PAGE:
The Bureau of Consular Affairs will locate and inform the next-of-kin of the U.S. citizen’s death and provides information on how to make arrangements for local burial or return of the remains to the United States. The disposition of remains is subject to U.S. law, local laws of the country where the individual died, U.S. and foreign customs requirements, and the foreign country facilities, which are often vastly different from those in the United States.
The Bureau of Consular Affairs assists the next-of-kin to convey instructions to the appropriate offices within the foreign country, and provides information to the family on how to transmit the necessary private funds to cover the costs overseas. The Department of State has no funds to assist in the return of remains or ashes of U.S. citizens who die abroad. Upon issuance of a local death certificate, the nearest embassy or consulate may prepare a Consular Report of the Death of an American Abroad. Copies of that report are provided to the next-of-kin or legal representative and may be used in U.S. courts to settle estate matters.
A U.S. consular officer overseas has statutory responsibility for the personal estate of a U.S. citizen who dies abroad if the deceased has no legal representative or next-of-kin in the country where the death occurred, subject to local law. In that situation the consular officer takes possession of personal effects, such as jewelry, personal documents and papers, and clothing.
The officer prepares an inventory of the personal effects and then carries out instructions from the legal representative or next-of-kin concerning the effects. For more information on the Consular Report of the Death of an American Abroad, and other services that a consular officer can help you with when a loved one passes away overseas, see the links below.
- Consular Report of Death of a U.S. Citizen Abroad
- Return of Remains of Deceased U.S. Citizens
- Estates of Deceased U.S. Citizens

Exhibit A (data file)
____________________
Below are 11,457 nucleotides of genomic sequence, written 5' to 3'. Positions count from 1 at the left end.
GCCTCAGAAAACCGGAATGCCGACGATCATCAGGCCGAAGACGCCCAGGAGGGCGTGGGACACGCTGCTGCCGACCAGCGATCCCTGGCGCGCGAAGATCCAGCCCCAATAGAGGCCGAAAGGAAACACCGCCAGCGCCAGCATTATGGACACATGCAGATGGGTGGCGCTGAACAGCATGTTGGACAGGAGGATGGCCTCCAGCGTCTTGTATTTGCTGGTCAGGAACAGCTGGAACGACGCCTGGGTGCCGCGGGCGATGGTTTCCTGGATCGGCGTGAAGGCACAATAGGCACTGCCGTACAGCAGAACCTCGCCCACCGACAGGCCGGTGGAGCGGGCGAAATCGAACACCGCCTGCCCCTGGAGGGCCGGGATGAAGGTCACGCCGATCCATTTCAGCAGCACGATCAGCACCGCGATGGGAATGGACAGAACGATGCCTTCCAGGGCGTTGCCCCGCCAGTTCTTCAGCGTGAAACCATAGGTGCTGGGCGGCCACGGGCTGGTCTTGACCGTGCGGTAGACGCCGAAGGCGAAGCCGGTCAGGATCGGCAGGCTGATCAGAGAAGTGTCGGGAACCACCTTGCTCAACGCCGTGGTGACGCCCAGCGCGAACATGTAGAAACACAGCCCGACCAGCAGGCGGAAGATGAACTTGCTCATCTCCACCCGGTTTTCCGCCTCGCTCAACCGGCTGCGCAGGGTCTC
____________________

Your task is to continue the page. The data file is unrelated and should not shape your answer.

- English Speaking Funeral Homes & Estimated Costs for Mortuary Services in Finland (PDF 442 KB)
- Disposition of Remains Report (PDF 170 kb)
For the US consulate to prepare an official US death certificate we will need to the following documents and information:
- Death certificate of the deceased person. This form is a longer form that provides information on cause of death and it is called Death certificate of person who is 28 days or older. (Kuolintodistus 28vrk:n ikäisestä tai vanhemmasta). This form needs to be signed by a doctor. Please, do not mix this with the authorization for burial purpose or in Finnish “hautauslupa”. You do not need to have it translated into English.
- US passport and certificate of Naturalization (if naturalized) of the deceased person.
- Information where and how (urn or in casket) the person is buried.
- Information on next of kin and to whom the US death certificate are mailed to.
Mail everything to:
Itäinen Puistotie 14B
The following documents must accompany the container of the decedent’s ashes if returned back to US:
(1) An official death certificate;
(2) A cremation certificate (a document from a crematory certifying that the deceased was cremated on a specific date);
(3) A certificate from the crematory stating that the container holds only the cremated remains (“cremains”) of the deceased;
If the remains are shipped in a coffin to the US you should contact the American Citizen Service.